This month Idealog magazine published its 60th edition. That makes us ten years old, according to my journalist maths. A decade in publishing is an achievement worth celebrating—especially this decade—and we’ll certainly stop to smell the rosé.
There’s a lot to be proud of. We were the first to bring to the mainstream such cool people as Sir Ray Avery, Rod Drury (Xero), Peter Beck (RocketLab), Tanya Thompson (Misery) and Vaughn Roswell (Vend). We’ve poked the borax at plenty of sub-par performers, often before they became familiar targets: Callaghan Innovation (for its mind-boggling bureaucracy), the architectural industry (for leaky homes) and the dairy industry (for its pollution). I recall once getting an angry letter from Lion about our story ‘Who killed Steinlager?’ only to be told later that photocopies had been passed around the office and that it formed part of the rationale behind the launch of Steinlager Pure. They even advertised. So did Callaghan (note to ed: must piss off more people).
We’ve always had a good website, we’ve got a good social media following and we run popular events, never once believing that a print magazine is enough in a multichannel world.
I’m incredibly proud that we’ve always paid our writers and photographers, that we survived the GFC and that we’ve maintained and renewed our partnership with AUT, an organisation that’s similarly defied the odds to find its place in the world.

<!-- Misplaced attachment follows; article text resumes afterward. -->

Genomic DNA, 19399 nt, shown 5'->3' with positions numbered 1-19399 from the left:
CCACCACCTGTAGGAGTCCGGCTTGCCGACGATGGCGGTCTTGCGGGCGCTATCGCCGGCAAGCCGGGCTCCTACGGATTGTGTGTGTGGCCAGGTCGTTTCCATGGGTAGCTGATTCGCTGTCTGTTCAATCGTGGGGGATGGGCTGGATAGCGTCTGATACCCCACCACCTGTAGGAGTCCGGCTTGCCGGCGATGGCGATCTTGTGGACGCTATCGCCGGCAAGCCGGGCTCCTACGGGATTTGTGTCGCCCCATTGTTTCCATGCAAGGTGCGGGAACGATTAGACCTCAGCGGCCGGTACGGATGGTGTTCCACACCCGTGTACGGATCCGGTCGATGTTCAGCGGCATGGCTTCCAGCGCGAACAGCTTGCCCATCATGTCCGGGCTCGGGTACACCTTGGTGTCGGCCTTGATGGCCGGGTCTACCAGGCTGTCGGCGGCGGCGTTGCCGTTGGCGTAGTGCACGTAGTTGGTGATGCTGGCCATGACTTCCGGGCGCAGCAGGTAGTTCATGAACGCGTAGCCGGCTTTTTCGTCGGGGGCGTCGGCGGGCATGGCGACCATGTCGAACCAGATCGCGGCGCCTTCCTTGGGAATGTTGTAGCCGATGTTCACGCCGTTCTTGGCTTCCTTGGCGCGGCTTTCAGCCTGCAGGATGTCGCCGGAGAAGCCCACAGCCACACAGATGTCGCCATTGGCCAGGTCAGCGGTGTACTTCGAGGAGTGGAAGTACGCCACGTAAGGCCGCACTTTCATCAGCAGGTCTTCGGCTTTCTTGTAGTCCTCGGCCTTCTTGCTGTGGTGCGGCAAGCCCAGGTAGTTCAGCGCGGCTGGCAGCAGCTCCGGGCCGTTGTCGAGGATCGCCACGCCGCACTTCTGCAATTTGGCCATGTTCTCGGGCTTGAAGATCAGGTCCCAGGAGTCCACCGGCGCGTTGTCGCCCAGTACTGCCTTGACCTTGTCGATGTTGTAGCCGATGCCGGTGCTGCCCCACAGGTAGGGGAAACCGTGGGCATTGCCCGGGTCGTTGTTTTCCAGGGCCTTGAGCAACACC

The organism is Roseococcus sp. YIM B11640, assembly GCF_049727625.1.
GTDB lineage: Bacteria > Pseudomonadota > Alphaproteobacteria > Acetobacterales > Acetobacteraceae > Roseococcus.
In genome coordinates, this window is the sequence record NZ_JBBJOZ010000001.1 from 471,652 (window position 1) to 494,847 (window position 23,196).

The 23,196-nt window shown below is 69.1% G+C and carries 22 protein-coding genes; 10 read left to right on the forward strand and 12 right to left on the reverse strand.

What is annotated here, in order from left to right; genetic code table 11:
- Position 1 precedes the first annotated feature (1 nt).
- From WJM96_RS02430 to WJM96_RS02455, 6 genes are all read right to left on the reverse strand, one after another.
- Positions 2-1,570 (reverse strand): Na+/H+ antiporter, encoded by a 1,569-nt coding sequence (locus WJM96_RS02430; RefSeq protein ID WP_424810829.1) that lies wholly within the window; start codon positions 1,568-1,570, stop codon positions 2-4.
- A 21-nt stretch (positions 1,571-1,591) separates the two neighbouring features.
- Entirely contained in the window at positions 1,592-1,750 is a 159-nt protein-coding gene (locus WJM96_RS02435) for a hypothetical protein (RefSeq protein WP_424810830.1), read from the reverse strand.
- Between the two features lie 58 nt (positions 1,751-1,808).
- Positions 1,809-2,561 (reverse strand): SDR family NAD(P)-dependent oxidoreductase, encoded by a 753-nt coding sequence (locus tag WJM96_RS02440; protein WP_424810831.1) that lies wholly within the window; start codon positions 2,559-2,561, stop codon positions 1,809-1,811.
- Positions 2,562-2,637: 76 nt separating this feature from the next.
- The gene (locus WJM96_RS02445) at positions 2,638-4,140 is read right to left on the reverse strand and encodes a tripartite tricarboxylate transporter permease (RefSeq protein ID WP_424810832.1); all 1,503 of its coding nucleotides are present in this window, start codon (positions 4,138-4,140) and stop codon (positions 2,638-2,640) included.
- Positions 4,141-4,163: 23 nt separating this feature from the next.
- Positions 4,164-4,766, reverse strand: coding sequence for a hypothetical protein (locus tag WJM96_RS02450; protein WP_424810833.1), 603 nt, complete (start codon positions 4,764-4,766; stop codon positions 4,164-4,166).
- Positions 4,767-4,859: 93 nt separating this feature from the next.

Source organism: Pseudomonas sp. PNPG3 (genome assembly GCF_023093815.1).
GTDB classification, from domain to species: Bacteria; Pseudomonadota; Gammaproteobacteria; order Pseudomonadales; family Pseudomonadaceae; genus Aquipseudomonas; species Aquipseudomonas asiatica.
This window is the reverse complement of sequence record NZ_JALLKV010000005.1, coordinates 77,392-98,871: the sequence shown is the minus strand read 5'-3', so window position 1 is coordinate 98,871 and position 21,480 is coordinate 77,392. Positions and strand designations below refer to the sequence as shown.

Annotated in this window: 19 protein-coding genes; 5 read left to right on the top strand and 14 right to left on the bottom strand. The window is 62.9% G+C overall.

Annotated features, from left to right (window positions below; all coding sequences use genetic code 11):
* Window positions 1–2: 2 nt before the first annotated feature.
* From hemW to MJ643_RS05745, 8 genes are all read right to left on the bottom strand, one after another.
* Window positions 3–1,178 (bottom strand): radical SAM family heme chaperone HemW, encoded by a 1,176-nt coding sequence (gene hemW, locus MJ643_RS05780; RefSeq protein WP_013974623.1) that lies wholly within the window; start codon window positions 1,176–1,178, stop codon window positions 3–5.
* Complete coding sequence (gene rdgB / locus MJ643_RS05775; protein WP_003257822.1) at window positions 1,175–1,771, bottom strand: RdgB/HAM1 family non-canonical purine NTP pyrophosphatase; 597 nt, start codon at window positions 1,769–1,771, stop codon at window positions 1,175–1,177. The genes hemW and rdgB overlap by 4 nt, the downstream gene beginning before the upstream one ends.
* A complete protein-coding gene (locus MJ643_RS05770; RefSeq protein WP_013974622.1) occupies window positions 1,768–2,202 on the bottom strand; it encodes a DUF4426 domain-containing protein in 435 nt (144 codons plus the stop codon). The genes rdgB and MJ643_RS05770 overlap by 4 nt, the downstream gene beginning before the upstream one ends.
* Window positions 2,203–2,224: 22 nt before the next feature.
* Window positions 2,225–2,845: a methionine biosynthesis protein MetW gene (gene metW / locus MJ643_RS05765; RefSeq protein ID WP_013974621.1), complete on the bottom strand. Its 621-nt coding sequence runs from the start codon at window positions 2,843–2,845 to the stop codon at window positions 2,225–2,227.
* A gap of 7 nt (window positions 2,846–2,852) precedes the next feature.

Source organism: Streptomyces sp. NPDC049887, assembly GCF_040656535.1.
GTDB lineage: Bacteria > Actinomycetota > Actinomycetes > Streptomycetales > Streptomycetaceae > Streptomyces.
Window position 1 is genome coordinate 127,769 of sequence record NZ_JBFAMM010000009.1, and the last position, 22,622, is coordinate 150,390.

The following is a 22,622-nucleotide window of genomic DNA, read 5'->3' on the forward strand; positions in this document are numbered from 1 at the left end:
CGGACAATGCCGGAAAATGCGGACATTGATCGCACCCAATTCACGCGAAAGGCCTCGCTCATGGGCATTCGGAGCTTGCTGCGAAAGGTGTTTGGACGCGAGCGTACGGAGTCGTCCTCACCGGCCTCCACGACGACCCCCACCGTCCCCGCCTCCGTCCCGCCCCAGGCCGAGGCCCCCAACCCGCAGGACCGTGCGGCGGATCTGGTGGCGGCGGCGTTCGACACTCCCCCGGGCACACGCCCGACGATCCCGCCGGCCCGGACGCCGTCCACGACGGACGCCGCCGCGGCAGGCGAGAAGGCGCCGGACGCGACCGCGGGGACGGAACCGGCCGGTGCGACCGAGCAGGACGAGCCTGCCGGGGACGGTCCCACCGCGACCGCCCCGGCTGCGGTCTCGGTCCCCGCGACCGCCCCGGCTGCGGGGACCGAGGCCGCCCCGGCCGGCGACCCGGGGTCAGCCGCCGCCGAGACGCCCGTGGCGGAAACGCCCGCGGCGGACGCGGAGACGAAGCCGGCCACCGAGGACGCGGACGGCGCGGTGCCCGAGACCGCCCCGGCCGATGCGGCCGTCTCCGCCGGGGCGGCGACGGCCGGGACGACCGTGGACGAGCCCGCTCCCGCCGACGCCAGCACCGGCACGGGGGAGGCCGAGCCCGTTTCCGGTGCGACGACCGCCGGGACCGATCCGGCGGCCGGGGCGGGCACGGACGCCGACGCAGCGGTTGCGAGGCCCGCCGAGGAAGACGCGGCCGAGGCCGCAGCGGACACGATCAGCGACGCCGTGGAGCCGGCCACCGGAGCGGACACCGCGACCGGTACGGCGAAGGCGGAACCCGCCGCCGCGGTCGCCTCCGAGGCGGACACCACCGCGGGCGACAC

One of our original aims was to use Idealog to build our creative publishing capacity and I think it’s worked. Off the back of it we launched Good and bought NZ Marketing, launched StopPress and breathed some new life into the TVNZ-NZ Marketing Awards. I reckon that Tangible now is one of the most innovative media companies in New Zealand and our parent company, ICG, one of the most exciting marketing/comms businesses in Australasia. And yet …
The ten-year milestone also feels like just another step along struggle street. The media business is hard work and it’s not getting any easier. If Idealog is to celebrate another ten years we have to move—and fast—because we have many failings.
Here’s what I reckon needs to happen. And I suspect this applies to media in general too.
- Narrow the focus: There’s riches in niches, as the Americans say. Mass media, such as women’s titles and newspapers, is the fastest declining media category and predictions are that free-to-air TV will follow the same trajectory. By contrast, the most successful titles in the Tangible stable have an incredibly narrow focus, StopPress being the best example. Here’s a little test we ask: can you meaningfully describe your audience in three words? Over the last decade Idealog has been delightfully broad in its appeal, featuring artists, scientists, captains and capitalists. That has to change. From now on we must settle one audience: entrepreneurs and business innovators. Everyone else, I’m afraid, must find their own magazine
- Feel the depth: Narrow doesn’t mean shallow, in fact the opposite. We have to do more for this defined group: providing apps, tools, events, videos, websites, research, heck, maybe even a magazine. Actually Idealog always has been multi-channel and I think we’ve pioneered some great brand extensions like our website, Pitch Circus and The Briefing. Where we’ve really failed is the next bit.